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Jasmine Morgado

April 13, 2011

Read Pg. 338-348 Answer Pg. 351 #1-11
Read Pg. 352-363 Answer Pg. 363 #1-12
Read Pg. 364-370 Answer Pg. 374 #1-10
Pg. 351

1) Three reasons that early cultures had for observing and keeping track of celestial phnomenona
were to mark the passage of time, foretell the changing of seasons, and indicate direction during

2) a) June 21st (summer solstice) is the day in the year with the greatest amount of daylight.

b)December 21st (winter solstice) is the day in the year with the greatest amount of daylight.

3) The two equinoxes have equal length.

4) The geocentric model of the universe showed the Earth, with the Sun, Moon, and five known
planets revolving around it.

5) The term to describe the movement shown in the figure would be orbital radius.

6) Three tools developed and used by early astronomers before the invention of the telescope are
the quadrant, the astrolabe, and the cross-staff.

7) The main difference between a refracting telescope and a reflecting telescope is that a refracting
telescope uses two lenses to gather and focus starlight, while a reflecting telescope use mirrors
instead of lenses.

8) a) The ground-based Canada-France-Hawaii Telescope detected the most distant black hole yet
discovered by man in the universe.

b) Canada's space-based MOST telescope discovers hidden features on the inside of stars by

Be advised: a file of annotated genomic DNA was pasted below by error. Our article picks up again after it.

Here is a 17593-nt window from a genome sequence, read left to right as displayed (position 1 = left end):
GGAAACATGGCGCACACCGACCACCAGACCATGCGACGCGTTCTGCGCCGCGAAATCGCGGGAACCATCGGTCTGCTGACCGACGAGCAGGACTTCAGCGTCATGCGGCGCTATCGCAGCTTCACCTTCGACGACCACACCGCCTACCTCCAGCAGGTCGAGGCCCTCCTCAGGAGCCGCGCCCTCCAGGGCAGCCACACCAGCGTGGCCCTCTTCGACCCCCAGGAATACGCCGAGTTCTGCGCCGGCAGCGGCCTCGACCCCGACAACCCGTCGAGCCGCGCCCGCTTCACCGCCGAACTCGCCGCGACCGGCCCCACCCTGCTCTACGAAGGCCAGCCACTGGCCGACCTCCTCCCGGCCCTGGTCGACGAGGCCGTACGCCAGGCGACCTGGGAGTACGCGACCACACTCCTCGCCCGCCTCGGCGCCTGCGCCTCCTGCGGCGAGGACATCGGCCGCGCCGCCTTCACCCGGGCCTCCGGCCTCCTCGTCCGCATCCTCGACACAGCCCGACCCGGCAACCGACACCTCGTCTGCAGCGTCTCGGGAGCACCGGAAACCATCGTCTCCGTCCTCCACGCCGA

recording vibrations that occur on the surface.

9) Four ways in which early people would have applied the knowledge of season shifts in planning
their daily lives are that it would help them know when the weather would drastically change,
plan the best times for planting, when to harvest their crops, and to track the migration of
animals for hunting.


11) Radio astronomers can make observations at any time during the day while optical astronomers
can't because radio astronomers use radio waves while optical astronomers use visible light.
Pg. 363

1) A space shuttle transports personnel and equipment to orbiting spacecraft, while a space probe
contains instrumentation for carrying out robotic exploration of space.

2) Three spinoff products developed for space exploration adapted for use on Earth are modern
thermometers, dehydrated food, and memory foam.

3) Artificial satellite is defined as man-made equipment that orbits around the earth or the moon.

4) The Soviet Union launched the first artificial satellite in 1957.

5) Broadcast and broadband Internet services became available in Canada for the first time with
the launch of the Anik 1 satellite in 1972.

6) A geostationary orbit is defined as a geosynchronous orbit that is fixed with respect to a position
on the Earth.

7) Information on natural disasters due to hurricanes, flooding, and volcanic activity can be found
by making sensitive measurements of variations in Earth's gravity.

8) The information revealed to scientists if they were to observe the lake for several decades could
be that over time, the water has weared away the rocky outcrops surrounding it, as well as the

9) Real-time imaging might be used to help people respond to natural disasters because they can
see where the disaster is worst, at that exact moment.

10) Digital images of Earth can be used by computers to detect information beyond the photographs